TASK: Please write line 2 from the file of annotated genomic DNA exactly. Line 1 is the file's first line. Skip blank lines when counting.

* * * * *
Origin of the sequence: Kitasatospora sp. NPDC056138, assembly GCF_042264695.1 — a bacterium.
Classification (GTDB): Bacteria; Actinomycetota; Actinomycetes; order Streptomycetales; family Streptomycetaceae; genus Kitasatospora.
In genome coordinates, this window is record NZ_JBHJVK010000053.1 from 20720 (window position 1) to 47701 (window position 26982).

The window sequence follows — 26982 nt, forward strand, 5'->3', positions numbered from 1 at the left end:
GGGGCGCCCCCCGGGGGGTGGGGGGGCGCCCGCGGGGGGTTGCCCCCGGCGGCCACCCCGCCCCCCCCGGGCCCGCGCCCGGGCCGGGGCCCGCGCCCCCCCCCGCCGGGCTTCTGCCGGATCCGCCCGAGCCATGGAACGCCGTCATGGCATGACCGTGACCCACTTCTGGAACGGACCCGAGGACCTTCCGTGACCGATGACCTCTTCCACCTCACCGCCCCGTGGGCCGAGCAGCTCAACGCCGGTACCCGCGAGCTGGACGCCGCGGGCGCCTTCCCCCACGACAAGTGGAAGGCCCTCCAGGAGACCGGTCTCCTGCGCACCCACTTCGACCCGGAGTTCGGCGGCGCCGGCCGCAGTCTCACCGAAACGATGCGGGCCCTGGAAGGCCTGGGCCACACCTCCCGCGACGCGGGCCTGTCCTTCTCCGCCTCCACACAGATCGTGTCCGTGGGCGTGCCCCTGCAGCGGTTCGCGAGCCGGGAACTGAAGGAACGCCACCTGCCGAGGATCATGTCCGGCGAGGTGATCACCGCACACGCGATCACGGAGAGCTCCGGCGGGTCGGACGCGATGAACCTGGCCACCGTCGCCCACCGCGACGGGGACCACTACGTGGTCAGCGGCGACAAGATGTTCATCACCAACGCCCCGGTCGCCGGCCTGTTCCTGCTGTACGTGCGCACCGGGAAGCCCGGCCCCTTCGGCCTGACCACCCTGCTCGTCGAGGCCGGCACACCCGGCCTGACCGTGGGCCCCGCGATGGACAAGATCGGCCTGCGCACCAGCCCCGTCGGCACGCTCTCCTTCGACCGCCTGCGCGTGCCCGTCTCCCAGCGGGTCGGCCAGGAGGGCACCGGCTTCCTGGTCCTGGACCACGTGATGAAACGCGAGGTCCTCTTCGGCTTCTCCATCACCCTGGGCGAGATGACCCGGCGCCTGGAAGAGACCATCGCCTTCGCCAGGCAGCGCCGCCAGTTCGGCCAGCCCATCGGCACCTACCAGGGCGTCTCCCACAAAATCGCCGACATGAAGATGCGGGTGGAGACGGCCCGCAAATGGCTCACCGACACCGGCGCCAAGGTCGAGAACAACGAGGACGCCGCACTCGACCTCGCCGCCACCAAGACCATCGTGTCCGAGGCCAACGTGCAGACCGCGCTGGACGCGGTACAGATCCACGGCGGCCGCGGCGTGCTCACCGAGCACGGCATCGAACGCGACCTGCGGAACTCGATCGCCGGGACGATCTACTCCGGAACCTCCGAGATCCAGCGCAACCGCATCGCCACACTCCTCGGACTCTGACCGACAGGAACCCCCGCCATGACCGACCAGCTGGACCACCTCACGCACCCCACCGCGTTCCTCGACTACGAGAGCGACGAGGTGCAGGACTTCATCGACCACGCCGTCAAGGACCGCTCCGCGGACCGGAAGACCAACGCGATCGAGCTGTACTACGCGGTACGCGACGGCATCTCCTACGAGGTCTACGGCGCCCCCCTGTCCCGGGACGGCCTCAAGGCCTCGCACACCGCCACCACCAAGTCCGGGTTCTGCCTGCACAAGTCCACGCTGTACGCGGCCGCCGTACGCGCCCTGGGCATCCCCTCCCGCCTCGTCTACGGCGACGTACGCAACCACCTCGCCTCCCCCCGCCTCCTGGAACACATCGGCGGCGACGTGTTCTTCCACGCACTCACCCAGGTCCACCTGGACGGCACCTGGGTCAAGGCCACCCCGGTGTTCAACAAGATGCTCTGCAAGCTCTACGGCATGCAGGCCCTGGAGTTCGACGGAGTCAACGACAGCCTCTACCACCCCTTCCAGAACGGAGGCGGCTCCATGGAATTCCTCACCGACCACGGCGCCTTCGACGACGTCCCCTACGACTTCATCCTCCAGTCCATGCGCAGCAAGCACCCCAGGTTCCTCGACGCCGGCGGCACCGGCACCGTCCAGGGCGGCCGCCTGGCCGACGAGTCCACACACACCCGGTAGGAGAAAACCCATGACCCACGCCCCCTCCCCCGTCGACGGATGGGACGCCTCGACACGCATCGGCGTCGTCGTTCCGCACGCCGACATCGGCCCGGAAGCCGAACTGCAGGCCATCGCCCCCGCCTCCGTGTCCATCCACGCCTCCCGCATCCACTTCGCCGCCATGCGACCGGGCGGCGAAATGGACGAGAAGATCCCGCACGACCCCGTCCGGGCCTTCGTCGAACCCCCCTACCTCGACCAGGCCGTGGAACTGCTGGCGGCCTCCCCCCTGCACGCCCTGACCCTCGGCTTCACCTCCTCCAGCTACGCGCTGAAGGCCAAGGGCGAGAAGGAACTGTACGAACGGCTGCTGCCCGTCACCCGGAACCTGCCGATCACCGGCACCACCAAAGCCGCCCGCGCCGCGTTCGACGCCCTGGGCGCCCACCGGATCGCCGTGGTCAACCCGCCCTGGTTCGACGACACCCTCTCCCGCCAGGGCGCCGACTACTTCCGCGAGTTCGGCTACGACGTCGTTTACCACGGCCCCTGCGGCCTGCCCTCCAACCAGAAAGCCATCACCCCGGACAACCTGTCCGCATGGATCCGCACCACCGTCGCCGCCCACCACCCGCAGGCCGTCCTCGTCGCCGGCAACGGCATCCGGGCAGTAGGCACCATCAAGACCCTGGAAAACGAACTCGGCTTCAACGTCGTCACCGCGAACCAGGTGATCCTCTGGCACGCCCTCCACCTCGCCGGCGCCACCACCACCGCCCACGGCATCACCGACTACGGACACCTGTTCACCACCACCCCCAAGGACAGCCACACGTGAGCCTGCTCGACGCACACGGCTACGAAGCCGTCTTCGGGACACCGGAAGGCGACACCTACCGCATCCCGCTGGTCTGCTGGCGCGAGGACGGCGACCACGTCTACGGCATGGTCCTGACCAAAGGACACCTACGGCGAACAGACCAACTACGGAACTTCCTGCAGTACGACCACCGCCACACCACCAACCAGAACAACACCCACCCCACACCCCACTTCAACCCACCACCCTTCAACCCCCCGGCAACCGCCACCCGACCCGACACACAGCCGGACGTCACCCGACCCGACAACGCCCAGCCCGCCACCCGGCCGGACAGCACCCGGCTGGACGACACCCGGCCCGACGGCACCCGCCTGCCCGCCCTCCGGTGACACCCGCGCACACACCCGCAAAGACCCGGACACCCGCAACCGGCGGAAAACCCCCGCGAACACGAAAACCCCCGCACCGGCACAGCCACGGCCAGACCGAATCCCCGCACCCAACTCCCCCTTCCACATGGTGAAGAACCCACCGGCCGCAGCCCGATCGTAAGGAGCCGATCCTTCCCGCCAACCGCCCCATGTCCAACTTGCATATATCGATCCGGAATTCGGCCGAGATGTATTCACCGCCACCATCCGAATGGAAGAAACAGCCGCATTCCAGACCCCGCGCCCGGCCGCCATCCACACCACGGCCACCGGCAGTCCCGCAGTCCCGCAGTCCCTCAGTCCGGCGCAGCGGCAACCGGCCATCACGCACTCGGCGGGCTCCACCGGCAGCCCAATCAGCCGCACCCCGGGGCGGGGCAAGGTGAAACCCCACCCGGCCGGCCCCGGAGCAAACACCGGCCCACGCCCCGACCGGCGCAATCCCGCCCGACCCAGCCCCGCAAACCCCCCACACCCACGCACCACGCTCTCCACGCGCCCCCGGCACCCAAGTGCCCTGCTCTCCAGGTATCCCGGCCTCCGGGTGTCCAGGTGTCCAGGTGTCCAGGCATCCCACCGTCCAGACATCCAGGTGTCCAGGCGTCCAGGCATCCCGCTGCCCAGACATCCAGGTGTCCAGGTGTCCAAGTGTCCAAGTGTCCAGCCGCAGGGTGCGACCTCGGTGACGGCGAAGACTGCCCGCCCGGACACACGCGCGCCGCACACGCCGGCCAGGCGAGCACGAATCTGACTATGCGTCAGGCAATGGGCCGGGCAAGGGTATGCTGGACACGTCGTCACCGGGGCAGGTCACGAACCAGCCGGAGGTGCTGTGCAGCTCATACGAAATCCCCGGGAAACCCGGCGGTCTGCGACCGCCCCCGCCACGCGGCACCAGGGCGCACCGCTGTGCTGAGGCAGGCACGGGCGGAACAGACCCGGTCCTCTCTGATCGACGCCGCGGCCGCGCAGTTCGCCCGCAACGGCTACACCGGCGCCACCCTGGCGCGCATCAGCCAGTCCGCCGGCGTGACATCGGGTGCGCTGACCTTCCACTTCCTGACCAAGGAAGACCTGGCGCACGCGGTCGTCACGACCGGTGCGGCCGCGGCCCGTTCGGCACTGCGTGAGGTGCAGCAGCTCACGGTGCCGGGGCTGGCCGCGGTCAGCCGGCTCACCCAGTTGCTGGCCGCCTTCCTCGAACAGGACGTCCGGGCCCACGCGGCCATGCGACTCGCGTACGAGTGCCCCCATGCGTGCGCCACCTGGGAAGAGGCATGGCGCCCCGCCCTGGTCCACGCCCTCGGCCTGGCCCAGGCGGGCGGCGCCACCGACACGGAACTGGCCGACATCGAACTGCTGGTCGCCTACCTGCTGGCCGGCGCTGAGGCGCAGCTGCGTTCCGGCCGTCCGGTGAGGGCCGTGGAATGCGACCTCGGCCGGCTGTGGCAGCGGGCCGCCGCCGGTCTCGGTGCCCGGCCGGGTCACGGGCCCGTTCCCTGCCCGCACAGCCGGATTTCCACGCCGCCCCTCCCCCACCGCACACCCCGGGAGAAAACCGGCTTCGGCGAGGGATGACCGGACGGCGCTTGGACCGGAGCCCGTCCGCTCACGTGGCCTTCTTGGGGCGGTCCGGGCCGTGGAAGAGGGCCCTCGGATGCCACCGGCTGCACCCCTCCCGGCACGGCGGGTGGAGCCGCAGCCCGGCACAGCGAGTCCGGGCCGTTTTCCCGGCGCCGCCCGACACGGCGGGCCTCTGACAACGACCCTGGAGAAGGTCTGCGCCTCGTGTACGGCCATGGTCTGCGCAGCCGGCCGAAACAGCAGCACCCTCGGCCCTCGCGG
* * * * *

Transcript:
Classification (GTDB): Bacteria; Actinomycetota; Actinomycetes; order Streptomycetales; family Streptomycetaceae; genus Kitasatospora.